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Why we’re obsessed with debut novels

The energy in the world of publishing is decisively behind first-time fiction writers. There’s a reason why we’re so hungry for new voices, writes Jessie Thompson

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Debuts have always had an extra frisson because they mark our first encounter with a writer

Debuts have always had an extra frisson because they mark our first encounter with a writer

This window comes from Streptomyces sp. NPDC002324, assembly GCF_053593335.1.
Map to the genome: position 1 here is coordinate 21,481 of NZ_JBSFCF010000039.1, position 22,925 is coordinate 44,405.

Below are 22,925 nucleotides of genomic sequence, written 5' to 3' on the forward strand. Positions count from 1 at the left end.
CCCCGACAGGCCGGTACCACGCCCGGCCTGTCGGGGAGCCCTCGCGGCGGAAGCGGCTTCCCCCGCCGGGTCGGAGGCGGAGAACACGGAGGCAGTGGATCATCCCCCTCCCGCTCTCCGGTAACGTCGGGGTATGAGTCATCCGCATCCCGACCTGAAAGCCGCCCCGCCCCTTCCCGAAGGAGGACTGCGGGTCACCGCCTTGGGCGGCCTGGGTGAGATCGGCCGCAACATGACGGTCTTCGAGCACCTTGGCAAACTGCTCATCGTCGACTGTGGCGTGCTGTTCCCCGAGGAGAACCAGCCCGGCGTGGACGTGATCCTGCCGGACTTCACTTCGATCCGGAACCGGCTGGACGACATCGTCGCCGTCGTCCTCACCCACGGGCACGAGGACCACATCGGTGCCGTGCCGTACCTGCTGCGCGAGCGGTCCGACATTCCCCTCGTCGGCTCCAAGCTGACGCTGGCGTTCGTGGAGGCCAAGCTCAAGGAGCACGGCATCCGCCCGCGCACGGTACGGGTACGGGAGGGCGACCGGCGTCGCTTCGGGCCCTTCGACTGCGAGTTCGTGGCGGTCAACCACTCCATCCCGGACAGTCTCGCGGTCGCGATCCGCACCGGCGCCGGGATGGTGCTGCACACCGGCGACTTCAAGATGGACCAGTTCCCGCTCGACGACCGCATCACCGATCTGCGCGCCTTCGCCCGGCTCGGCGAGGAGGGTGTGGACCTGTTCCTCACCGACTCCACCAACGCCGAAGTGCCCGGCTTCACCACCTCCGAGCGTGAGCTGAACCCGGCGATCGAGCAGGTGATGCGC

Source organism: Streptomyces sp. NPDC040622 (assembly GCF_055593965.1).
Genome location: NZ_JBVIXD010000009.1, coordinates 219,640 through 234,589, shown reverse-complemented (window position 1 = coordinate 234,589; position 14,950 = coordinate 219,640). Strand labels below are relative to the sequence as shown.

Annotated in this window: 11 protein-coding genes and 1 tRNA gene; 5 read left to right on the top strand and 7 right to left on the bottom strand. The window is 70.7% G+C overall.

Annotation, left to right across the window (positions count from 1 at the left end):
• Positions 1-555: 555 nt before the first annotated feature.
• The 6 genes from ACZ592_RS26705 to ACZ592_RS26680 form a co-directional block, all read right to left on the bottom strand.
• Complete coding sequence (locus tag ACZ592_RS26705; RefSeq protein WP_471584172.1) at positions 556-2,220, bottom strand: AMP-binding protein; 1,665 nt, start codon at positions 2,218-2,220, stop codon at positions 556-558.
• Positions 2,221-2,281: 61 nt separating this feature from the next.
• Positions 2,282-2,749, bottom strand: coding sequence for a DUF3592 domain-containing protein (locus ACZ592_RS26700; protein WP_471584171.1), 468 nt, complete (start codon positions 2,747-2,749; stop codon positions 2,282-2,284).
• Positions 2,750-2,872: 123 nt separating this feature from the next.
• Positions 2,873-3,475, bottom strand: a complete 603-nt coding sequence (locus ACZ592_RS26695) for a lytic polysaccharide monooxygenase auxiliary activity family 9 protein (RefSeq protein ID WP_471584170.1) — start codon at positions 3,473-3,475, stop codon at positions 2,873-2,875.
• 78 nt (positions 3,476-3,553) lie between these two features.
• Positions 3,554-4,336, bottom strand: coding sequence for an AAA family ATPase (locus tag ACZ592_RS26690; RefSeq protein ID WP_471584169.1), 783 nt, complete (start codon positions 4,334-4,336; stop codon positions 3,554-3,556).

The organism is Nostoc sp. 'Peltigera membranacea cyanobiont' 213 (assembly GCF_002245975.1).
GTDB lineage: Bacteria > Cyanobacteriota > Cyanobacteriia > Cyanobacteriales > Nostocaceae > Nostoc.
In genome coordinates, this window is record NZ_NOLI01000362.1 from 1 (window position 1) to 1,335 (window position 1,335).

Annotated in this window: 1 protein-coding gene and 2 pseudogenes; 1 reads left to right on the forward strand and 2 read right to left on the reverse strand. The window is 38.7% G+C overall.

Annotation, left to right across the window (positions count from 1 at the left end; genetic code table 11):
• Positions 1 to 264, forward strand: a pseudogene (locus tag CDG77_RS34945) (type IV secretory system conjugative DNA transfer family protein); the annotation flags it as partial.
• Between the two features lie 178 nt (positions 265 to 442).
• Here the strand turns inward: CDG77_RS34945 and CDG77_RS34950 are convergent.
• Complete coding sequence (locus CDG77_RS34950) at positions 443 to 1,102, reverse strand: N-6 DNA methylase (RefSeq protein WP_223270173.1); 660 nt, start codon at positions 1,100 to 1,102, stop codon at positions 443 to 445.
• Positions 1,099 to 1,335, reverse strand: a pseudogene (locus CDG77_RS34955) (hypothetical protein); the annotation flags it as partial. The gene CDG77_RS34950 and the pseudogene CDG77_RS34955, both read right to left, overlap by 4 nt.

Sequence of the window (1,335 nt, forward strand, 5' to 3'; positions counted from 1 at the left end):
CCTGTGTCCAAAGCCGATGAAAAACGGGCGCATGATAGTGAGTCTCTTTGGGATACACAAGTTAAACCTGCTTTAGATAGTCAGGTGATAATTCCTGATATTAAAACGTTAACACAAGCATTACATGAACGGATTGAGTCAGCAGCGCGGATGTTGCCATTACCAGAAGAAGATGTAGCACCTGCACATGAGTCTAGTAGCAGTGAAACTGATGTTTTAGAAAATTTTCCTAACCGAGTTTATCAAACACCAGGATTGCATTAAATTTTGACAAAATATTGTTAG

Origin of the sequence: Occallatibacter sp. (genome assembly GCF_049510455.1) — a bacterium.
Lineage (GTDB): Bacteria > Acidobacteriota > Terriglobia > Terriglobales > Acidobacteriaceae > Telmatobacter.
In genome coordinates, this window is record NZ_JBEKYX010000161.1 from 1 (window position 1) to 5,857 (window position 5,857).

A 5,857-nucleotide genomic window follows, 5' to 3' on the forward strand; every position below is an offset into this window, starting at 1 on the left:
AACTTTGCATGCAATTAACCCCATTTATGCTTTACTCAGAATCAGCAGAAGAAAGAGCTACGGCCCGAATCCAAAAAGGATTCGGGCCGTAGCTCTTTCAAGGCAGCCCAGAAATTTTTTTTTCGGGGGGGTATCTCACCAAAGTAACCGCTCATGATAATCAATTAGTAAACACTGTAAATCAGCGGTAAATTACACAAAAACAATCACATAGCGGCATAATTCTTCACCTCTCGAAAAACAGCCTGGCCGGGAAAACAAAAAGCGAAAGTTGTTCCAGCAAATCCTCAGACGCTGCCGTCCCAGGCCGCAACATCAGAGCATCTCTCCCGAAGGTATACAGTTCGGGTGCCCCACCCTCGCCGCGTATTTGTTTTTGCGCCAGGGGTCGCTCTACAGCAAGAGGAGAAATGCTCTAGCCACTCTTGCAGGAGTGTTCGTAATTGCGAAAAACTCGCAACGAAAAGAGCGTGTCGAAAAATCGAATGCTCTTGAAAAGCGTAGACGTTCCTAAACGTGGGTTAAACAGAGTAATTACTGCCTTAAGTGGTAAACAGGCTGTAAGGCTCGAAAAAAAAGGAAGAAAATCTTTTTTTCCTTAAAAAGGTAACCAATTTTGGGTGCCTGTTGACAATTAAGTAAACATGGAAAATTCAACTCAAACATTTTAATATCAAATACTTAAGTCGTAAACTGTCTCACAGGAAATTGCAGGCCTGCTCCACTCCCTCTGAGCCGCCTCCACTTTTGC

Debuts have always had an extra frisson because they mark our first encounter with a writer

Ha ha ha. That’s the sound of the crafty laugh I do, just after I’ve read a really good debut novel. I turn the final page, close the book, and immediately begin to strategise my campaign to tell anyone I like or respect that they should also read it immediately. One) because it’s nice to share. Two) because it makes me look erudite and sophisticated.

Much as I love her, bragging about having read Elizabeth Strout’s seventh novel doesn’t make me look edgy or ahead of the pulse. There is, undeniably, a smugness about spotting a great talent first. It makes me feel very self-satisfied. Oh, and I enjoy the books as well.


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